And here we go again with another news story that comes to us from beyond our world, but curiously (no pun!), not from the Red Planet. It seems that the Earth-like exoplanet known as Gliese 581 g, aka. Zarmina (or Yuva to me and my writer’s group!) has been the subject of some interest as of late. In fact, two stories have emerged about this world, which ranks as number one on NASA’s list of Earth-like worlds beyond our system. And I think you’ll agree, these two stories couldn’t be farther apart.
The first sounds like something out of a novel by Carl Sagan: two years ago, while doing research for SETI, an Australian astrophysicist claimed he picked up a “suspicious signal” from the vicinity of the Gliese 581 system. Since that time, a number have websites have come forward that claim to have traced the signal back to the Earth-like exoplanet itself. The second story comes from the International Astronomical Union, which chaired a meeting this week and raised doubts about the actual existence of Gliese 581 g.
For those who may not recall, the existence of Gliese 581 g has been featured in the news quite a bit of late, and not just on my site Discovered in 2010 astronomer Steven Vogt and a team of scientists working out of the Keck I facility in Hawaii. After locating the rocky world, they made two determinations based on their findings which set the astronomical community aflame.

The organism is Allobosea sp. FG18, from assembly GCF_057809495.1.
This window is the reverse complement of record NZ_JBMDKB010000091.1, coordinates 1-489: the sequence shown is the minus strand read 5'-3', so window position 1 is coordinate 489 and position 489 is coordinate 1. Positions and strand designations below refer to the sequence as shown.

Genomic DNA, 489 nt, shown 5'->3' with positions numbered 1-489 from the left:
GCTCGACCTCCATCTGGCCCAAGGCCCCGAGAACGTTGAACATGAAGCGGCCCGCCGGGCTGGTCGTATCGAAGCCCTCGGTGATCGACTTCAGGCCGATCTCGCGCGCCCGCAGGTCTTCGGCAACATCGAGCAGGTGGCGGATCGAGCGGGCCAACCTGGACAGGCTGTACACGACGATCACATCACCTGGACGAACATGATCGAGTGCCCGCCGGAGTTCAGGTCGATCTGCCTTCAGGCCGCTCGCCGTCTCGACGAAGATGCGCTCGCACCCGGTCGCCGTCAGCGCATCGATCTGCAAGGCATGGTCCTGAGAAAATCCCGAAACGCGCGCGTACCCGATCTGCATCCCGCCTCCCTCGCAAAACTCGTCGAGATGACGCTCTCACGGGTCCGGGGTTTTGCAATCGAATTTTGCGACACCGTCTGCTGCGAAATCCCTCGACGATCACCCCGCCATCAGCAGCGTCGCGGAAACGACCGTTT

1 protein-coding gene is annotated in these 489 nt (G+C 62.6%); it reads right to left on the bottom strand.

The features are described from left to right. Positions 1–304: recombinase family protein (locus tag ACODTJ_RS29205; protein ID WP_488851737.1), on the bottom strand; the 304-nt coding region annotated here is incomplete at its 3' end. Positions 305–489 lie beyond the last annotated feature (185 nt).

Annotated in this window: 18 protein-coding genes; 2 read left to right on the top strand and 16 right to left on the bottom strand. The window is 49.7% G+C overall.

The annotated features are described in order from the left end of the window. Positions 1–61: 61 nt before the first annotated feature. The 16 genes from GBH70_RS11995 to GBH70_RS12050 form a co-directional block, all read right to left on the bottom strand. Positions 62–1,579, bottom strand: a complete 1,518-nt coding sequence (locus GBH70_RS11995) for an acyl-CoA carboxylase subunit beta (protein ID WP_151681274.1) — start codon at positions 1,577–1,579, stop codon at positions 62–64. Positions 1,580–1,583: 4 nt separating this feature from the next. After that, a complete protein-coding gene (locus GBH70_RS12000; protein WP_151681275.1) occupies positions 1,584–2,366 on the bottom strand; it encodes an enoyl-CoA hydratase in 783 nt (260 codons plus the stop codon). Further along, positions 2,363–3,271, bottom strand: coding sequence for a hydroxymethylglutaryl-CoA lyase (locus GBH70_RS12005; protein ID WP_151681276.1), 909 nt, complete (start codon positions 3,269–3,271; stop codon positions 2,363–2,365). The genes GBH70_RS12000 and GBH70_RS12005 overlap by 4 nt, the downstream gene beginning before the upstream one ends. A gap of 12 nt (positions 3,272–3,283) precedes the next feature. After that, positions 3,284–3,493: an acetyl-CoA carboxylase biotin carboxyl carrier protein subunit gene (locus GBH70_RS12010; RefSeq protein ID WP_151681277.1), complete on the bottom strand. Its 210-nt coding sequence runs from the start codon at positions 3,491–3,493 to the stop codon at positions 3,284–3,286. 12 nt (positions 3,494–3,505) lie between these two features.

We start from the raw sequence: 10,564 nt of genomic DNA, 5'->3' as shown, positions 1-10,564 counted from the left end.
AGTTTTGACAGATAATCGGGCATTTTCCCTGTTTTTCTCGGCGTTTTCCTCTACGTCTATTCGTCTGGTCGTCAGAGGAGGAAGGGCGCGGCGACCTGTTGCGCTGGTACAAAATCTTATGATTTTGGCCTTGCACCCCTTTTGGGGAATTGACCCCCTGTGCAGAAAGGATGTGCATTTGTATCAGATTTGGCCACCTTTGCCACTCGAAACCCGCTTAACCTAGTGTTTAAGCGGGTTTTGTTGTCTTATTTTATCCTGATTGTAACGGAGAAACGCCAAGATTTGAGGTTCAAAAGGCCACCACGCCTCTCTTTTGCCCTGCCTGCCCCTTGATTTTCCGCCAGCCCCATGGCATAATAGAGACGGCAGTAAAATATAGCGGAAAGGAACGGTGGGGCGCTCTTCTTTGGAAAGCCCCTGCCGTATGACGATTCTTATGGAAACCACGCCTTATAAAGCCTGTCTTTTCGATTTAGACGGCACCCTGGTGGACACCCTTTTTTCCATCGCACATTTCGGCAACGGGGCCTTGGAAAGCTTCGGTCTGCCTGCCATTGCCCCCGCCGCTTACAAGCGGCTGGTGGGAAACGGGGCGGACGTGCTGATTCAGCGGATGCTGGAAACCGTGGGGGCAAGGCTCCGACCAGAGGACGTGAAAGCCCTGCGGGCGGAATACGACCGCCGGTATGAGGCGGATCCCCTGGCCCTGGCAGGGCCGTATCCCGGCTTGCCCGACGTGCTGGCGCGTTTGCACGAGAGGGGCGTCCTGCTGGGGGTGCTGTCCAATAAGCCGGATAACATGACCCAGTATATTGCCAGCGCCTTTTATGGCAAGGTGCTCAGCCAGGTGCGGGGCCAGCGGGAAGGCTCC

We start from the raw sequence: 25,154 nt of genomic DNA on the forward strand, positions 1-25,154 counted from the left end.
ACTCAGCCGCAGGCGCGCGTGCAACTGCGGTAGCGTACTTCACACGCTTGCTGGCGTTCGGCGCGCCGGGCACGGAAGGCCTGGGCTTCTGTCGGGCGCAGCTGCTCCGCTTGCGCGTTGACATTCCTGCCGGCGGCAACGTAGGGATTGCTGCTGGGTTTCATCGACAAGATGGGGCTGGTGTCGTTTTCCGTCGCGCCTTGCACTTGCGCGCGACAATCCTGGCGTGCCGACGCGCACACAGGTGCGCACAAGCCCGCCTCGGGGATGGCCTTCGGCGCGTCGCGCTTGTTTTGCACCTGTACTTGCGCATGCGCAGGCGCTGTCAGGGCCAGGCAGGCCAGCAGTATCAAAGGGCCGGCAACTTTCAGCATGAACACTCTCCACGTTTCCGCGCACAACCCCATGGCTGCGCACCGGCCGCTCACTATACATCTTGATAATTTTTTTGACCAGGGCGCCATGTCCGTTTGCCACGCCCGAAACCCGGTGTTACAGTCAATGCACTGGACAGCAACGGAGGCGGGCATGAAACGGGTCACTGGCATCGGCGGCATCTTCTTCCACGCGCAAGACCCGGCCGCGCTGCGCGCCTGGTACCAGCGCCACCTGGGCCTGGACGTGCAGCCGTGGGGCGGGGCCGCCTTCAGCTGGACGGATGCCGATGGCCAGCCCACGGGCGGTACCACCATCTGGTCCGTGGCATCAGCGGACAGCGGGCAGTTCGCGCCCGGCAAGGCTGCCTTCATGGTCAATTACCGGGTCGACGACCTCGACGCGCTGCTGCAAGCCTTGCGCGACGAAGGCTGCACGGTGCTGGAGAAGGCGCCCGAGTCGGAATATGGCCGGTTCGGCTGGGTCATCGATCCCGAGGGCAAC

On the one hand, the planet was roughly three time the mass of Earth but was believed to possess the same overall gravity. On the other, it was located within the system’s “habitable zone”, meaning it was warm enough to support life but cool enough to maintain water in a liquid state. Combined with its proximity to Earth, 20 light-years, this made Gliese 581 g the most likely candidate for eventual colonization.
To be clear, the astronomical panel did not dismiss the existence of Gliese 581 g out of hand, but did say that its existence cannot be confirmed as a scientific certainty. According to Francesco Pepe, an astronomer who works on HARPS data at the Geneva Observatory, “The reason for that is that, despite the extreme accuracy of the instrument and the many data points, the signal amplitude of this potential fifth planet is very low and basically at the level of the measurement noise.” So basically, the evidence put forth by Vogt and his team may have been nothing more than echoed signals. Bummer!
So what then are to we make of this news? Either Gliese 581 g does not exist, or it is home to an extra-terrestrial civilization that is sending out signals. In all likelihood, the doubts raised by the IAU are merely a setback, and it will be a few years before we are certain of the exoplanet’s existence. But then again, anything is possible. However unlikely it may be, we might be meeting “Zarminans” in a few generations time. Who knows? Maybe they’ll come find us, flying in tiny saucers and demanding we take them to our leader.
Personally, I hope it happens the way my group and I envisioned it, with colony ships going there within a century’s time and discovering alien life that does not resemble our own by any measure. Any other way is just plain crazy